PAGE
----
Ka Leo ʻO Nanakuli

Photography Class Back to Capture Student Life

Jasmine Kamanaʻo, Reporter

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The NHIS photography class is back this school year, now offered to high school students as an elective due to the high interest of students.

Photography teacher Gerald Lum opened the class up to high school students to provide more opportunities.

“Some students that I had in the middle school had been asking me to offer a class for the high school. Some of the things that I used to teach, somebody else is already teaching it, so I choose photography,” said Lum.

In the class, students work inside and outside of class to learn more than how to snap a picture.

“Students learn the fundamentals of photography. Things like how to compose pictures, working with camera, setting, and different styles of picture taking,” said Lum.

With photography being an elective again, many chose to take the class which introduced a problem that was unpredictable.

“I guess this being the first year, I really actually didn’t expect this many students. I expected to have one photography class, but to have six classes to teach, I don’t really have all the resources for the kids,” said Lum.

Even though there was a lack of resources, students still signed up for the photography class.

“It’s nice when you get a couple of kids who like to take pictures, that’s a good sign. Also now that there are some of my former kids from middle school, I get to see them in high school,” said Lum.

The work that the class produces is also shared with the public.

“When we do event stuff it goes to Mr. Kitsu’s website so he can post it. The stuff we do in class is just for me for grading,” said Lum.

One of the characteristics of the class that students appreciate is how Lum takes the time to explain topics and make sure that students understand what he is teaching.

“I take and evaluate pictures and read articles based on photo camera. There are no challenges. He makes the work easy for us. The work he gives isn’t challenging, but when it is, he finds a way to make us understand,” said Diamond Turner junior.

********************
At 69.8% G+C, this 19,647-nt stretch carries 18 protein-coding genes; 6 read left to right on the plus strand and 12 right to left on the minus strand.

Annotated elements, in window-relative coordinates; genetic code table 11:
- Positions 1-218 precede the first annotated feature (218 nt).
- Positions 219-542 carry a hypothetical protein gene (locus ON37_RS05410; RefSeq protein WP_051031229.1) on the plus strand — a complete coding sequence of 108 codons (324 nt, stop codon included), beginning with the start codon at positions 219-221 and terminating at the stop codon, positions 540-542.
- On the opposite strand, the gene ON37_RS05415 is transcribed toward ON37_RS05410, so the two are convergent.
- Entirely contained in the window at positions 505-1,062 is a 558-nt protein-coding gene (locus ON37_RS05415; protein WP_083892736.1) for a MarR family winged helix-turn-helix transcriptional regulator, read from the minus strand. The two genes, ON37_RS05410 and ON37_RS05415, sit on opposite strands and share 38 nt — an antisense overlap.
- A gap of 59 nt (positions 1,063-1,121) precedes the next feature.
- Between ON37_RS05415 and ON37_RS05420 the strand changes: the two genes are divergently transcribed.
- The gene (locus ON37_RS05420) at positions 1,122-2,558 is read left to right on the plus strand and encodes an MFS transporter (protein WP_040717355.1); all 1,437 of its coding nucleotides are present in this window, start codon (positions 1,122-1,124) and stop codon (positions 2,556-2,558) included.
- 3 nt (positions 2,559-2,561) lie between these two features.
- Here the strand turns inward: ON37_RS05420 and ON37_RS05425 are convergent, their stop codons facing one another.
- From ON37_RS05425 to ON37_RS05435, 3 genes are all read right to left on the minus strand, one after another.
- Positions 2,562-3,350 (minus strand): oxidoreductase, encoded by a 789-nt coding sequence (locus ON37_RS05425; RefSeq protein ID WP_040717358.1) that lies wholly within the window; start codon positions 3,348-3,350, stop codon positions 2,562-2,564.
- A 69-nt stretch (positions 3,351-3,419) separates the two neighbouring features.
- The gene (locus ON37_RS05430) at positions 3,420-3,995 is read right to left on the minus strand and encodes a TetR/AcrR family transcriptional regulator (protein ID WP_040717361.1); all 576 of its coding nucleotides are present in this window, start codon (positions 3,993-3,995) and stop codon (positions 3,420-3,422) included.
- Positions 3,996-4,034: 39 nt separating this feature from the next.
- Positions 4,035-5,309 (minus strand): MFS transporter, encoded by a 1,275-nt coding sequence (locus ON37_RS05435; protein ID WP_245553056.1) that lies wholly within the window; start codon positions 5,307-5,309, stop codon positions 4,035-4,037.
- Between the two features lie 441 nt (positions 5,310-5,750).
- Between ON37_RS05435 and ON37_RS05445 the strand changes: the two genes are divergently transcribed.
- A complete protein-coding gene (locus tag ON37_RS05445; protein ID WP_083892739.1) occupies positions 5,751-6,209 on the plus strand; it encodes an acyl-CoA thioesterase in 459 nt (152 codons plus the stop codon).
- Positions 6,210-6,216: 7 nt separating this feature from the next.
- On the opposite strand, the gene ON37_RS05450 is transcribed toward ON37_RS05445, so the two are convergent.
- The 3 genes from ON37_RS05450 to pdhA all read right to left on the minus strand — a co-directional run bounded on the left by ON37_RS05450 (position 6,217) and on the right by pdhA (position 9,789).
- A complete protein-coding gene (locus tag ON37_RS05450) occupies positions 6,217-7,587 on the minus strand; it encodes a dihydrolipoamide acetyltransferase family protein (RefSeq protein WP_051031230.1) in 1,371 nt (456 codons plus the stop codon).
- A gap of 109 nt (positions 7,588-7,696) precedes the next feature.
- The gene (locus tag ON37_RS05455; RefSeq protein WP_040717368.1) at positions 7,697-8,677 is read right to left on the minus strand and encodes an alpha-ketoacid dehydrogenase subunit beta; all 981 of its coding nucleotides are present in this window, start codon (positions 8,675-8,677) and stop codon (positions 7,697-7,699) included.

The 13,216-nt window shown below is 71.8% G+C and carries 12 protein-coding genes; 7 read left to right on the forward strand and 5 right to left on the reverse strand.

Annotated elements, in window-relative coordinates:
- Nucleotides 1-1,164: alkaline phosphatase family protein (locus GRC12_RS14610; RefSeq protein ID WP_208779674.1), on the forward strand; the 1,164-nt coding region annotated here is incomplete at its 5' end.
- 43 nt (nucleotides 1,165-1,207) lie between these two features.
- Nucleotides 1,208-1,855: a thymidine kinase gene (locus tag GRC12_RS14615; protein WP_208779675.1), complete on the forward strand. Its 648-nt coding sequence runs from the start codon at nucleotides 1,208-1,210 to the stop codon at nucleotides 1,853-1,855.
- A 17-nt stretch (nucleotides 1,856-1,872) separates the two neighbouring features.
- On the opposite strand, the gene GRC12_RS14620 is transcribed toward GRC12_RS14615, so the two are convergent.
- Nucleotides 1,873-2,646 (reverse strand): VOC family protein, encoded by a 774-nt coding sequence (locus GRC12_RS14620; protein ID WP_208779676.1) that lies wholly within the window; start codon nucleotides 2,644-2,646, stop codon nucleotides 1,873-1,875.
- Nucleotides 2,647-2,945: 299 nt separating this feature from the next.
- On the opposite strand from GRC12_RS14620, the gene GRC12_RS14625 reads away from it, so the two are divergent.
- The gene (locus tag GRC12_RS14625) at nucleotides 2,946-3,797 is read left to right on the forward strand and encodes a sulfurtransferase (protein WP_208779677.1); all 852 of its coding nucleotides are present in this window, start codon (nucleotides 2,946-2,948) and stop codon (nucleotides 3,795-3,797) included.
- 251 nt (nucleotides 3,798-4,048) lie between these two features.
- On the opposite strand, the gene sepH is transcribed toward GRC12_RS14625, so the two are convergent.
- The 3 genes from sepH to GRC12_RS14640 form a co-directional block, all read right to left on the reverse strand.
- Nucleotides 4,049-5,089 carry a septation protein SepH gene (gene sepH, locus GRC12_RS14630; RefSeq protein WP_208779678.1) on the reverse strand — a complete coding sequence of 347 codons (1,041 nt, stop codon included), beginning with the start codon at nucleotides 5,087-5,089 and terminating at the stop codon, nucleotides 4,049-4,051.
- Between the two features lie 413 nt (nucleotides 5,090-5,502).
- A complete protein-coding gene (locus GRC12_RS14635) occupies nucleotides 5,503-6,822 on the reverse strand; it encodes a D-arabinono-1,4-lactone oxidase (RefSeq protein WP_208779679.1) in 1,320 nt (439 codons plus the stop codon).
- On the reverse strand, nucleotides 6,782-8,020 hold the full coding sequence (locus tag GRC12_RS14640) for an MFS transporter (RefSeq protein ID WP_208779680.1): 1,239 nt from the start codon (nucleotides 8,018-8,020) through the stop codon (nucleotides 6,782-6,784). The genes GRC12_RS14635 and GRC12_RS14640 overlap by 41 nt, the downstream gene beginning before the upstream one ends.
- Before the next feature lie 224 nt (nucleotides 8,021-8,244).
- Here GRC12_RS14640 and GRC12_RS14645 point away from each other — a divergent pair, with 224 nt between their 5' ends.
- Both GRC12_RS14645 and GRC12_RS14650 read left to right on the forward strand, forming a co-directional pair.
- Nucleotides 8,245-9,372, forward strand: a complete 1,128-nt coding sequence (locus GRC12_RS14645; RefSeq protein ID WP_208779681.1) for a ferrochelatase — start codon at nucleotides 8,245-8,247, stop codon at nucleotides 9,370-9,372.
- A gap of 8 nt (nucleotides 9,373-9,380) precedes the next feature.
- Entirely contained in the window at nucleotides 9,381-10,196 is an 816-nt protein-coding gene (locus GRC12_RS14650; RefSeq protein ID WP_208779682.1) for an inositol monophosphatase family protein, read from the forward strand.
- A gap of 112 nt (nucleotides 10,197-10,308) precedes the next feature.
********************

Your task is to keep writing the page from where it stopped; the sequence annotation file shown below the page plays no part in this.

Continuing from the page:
After a semester of teaching the class, Lum plans to improve the way he teaches.

“My planning needs to be better, definitely. We need to get more hands-on experience with cameras but that is going to require me getting new cameras,” says Lum.

The popularity of the class is not only attributed to learning the art of photography but is also because of the relationships that Lum has created through previous classes that he’s taught.

“I love his class. He expects us to work as hard as we can. I like how he explains the work to us so we can understand it better when we need help. I like how he manages to explain the work, so the work he gives is not that hard,” said Turner.

“The first time I did it, I didn’t know how to take the pictures and I thought I was doing it good. Then I realize it wasn’t, so the next time I did it, it was way easier,” said Kawehilani Baugh junior.

Even though it has only been a semester, students have already gained more knowledge on photography.

“Knowing the stuff that we learned from this class taking pictures is easier now. Like, now I understand more about how to take pictures with like, better quality picture,” said Baugh.

 

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Photography Class Back to Capture Student Life